Although not a formal salary, general authorities can also receive significant income from the books they publish. When he published The Way To Perfection in 1931, Joseph Fielding Smith specified that all its future royalties would go to the LDS Genealogical Society. However, he was not as generous with the royalties from his dozens of other books. For example, when President Smith died in July 1972, his royalties from Deseret Book Company totaled $9,636 for the previous six-month period.85 Presiding Bishop (and later apostle) LeGrand Richards set a remarkable example by accepting no royalties for his Marvelous Work and a Wonder which had sold 2 million copies by the time of his death in 1983. However, a president of the LDS church’s publishing company has observed that very few general authorities have declined royalties for their books.86 Mormons purchase books written by general authorities primarily because of the church office the author holds, rather than for the book’s content. Although many general authorities do not write books, such royalty income is a direct consequence of being an LDS leader.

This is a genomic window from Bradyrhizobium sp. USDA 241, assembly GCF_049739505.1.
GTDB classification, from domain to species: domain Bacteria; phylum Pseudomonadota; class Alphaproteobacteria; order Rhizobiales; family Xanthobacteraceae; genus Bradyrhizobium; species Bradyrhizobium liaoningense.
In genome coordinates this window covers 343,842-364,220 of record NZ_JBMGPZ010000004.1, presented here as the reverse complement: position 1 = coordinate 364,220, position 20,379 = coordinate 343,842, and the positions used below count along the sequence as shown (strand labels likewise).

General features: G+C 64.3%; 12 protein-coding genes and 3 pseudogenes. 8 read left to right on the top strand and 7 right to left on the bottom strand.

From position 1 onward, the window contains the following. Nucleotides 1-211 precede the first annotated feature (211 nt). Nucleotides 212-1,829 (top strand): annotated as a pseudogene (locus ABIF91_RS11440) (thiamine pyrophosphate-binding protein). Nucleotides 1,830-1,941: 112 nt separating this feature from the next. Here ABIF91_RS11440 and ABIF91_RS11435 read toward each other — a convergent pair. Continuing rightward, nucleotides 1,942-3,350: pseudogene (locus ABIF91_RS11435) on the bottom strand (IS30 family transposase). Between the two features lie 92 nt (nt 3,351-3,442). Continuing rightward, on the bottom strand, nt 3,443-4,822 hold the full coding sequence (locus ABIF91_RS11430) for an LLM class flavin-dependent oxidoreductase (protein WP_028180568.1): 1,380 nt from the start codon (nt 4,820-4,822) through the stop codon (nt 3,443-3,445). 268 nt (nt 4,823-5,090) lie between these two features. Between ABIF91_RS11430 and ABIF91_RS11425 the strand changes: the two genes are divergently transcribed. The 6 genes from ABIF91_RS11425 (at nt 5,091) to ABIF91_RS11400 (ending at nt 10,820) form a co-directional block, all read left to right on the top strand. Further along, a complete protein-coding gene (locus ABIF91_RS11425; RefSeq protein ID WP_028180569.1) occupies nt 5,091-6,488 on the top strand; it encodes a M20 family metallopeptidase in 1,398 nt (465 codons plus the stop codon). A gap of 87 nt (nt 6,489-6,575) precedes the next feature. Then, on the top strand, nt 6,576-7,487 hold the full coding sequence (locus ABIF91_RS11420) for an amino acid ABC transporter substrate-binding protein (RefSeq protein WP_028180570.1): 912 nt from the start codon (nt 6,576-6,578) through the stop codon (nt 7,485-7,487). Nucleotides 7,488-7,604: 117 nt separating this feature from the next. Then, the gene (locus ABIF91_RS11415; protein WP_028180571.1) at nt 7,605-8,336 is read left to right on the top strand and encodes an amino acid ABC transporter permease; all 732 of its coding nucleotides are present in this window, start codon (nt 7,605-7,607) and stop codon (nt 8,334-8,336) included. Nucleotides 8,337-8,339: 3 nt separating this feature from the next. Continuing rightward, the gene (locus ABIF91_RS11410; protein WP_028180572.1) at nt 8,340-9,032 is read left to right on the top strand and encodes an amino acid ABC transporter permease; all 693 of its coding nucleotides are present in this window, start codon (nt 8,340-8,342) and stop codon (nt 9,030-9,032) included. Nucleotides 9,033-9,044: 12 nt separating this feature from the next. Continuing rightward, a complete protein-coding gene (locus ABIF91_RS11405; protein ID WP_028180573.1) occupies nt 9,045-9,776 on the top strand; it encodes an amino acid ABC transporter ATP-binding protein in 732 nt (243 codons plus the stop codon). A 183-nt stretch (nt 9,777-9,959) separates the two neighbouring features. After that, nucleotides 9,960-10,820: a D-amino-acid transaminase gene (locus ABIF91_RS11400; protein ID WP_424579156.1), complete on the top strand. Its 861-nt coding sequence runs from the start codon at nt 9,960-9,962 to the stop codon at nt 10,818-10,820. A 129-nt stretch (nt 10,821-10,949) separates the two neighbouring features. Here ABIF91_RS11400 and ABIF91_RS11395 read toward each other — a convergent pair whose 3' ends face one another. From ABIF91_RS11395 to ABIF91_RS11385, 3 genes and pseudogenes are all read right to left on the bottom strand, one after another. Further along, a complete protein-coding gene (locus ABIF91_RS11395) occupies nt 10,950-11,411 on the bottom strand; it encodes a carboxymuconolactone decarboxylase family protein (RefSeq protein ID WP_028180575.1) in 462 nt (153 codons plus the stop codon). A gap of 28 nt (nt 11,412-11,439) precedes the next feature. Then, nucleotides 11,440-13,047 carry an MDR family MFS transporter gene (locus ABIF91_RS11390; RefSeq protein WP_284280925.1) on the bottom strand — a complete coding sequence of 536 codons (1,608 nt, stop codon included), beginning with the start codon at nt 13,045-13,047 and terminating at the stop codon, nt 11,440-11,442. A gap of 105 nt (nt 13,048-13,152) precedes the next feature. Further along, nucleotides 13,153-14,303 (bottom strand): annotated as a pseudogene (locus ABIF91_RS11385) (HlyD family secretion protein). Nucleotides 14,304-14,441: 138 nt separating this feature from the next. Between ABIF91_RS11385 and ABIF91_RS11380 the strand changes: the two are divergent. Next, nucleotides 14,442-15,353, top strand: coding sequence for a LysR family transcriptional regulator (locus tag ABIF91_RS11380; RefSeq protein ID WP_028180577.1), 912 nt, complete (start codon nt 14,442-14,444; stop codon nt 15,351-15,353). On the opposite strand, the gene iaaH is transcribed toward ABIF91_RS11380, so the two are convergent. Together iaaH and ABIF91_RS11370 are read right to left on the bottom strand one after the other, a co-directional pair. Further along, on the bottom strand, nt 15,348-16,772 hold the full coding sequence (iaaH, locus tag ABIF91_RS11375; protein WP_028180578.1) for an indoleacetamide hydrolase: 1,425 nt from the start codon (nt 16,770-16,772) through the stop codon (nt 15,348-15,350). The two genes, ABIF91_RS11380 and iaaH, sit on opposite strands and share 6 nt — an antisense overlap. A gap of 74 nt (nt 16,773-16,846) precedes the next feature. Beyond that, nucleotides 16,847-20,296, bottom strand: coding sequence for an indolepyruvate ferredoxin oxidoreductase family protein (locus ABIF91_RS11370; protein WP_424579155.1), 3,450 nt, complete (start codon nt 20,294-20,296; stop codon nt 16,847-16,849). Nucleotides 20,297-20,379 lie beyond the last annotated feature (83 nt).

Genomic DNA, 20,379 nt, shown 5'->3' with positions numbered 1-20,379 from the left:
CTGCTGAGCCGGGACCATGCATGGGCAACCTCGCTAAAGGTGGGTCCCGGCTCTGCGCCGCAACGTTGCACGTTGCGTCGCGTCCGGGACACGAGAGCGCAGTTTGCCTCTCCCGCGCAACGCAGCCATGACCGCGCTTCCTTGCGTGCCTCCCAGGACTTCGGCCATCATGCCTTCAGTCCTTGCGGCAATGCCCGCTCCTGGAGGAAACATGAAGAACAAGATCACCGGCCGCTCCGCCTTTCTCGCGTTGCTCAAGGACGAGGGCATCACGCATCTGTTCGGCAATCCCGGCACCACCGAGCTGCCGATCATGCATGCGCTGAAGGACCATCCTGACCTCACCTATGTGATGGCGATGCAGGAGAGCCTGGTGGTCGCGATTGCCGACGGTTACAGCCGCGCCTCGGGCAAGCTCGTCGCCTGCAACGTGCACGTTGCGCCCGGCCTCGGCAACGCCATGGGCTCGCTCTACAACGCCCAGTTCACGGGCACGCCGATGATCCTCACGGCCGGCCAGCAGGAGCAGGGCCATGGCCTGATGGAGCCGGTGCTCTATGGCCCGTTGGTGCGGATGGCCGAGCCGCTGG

Speaking of LDS church-owned businesses and stock-portfolio in 1985, First Presidency counselor Gordon B. Hinckley said that “the living allowances given the General Authorities, which are very modest in comparison with executive compensation in industry and the professions, come from this business income and not from the tithing of the people.”87 However, tithing was the source of these “living allowances” from the 1830s until the church’s corporate success in recent years.